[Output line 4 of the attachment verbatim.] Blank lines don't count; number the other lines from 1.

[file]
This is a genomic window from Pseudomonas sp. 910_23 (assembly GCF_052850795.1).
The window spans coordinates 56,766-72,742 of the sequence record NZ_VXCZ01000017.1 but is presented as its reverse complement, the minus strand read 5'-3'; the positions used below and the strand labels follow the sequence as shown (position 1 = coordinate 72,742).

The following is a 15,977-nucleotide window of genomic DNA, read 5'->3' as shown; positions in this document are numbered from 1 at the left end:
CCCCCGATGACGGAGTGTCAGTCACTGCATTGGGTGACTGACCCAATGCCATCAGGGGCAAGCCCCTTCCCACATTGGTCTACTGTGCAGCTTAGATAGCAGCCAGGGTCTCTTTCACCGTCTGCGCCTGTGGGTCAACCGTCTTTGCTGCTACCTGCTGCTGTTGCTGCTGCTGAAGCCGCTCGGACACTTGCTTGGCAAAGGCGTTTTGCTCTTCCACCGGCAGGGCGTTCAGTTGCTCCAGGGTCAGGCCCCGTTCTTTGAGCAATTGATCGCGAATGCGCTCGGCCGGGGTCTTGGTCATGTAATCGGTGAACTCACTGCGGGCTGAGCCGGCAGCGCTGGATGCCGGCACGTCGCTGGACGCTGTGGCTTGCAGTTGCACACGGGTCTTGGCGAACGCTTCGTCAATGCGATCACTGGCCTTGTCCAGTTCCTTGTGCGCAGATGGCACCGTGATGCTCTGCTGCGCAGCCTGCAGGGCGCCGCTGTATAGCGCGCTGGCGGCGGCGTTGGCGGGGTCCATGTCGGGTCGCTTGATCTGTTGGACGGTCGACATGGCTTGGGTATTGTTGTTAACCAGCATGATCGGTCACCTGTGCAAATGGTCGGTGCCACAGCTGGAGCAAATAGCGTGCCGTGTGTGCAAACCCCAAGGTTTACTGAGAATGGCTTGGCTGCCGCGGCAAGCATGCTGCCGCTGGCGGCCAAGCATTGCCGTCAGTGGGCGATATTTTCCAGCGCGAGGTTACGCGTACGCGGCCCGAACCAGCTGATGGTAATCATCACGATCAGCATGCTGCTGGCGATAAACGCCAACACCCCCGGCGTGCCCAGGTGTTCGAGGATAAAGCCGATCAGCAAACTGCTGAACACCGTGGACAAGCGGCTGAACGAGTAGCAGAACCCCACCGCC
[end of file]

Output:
CCCCCGATGACGGAGTGTCAGTCACTGCATTGGGTGACTGACCCAATGCCATCAGGGGCAAGCCCCTTCCCACATTGGTCTACTGTGCAGCTTAGATAGCAGCCAGGGTCTCTTTCACCGTCTGCGCCTGTGGGTCAACCGTCTTTGCTGCTACCTGCTGCTGTTGCTGCTGCTGAAGCCGCTCGGACACTTGCTTGGCAAAGGCGTTTTGCTCTTCCACCGGCAGGGCGTTCAGTTGCTCCAGGGTCAGGCCCCGTTCTTTGAGCAATTGATCGCGAATGCGCTCGGCCGGGGTCTTGGTCATGTAATCGGTGAACTCACTGCGGGCTGAGCCGGCAGCGCTGGATGCCGGCACGTCGCTGGACGCTGTGGCTTGCAGTTGCACACGGGTCTTGGCGAACGCTTCGTCAATGCGATCACTGGCCTTGTCCAGTTCCTTGTGCGCAGATGGCACCGTGATGCTCTGCTGCGCAGCCTGCAGGGCGCCGCTGTATAGCGCGCTGGCGGCGGCGTTGGCGGGGTCCATGTCGGGTCGCTTGATCTGTTGGACGGTCGACATGGCTTGGGTATTGTTGTTAACCAGCATGATCGGTCACCTGTGCAAATGGTCGGTGCCACAGCTGGAGCAAATAGCGTGCCGTGTGTGCAAACCCCAAGGTTTACTGAGAATGGCTTGGCTGCCGCGGCAAGCATGCTGCCGCTGGCGGCCAAGCATTGCCGTCAGTGGGCGATATTTTCCAGCGCGAGGTTACGCGTACGCGGCCCGAACCAGCTGATGGTAATCATCACGATCAGCATGCTGCTGGCGATAAACGCCAACACCCCCGGCGTGCCCAGGTGTTCGAGGATAAAGCCGATCAGCAAACTGCTGAACACCGTGGACAAGCGGCTGAACGAGTAGCAGAACCCCACCGCC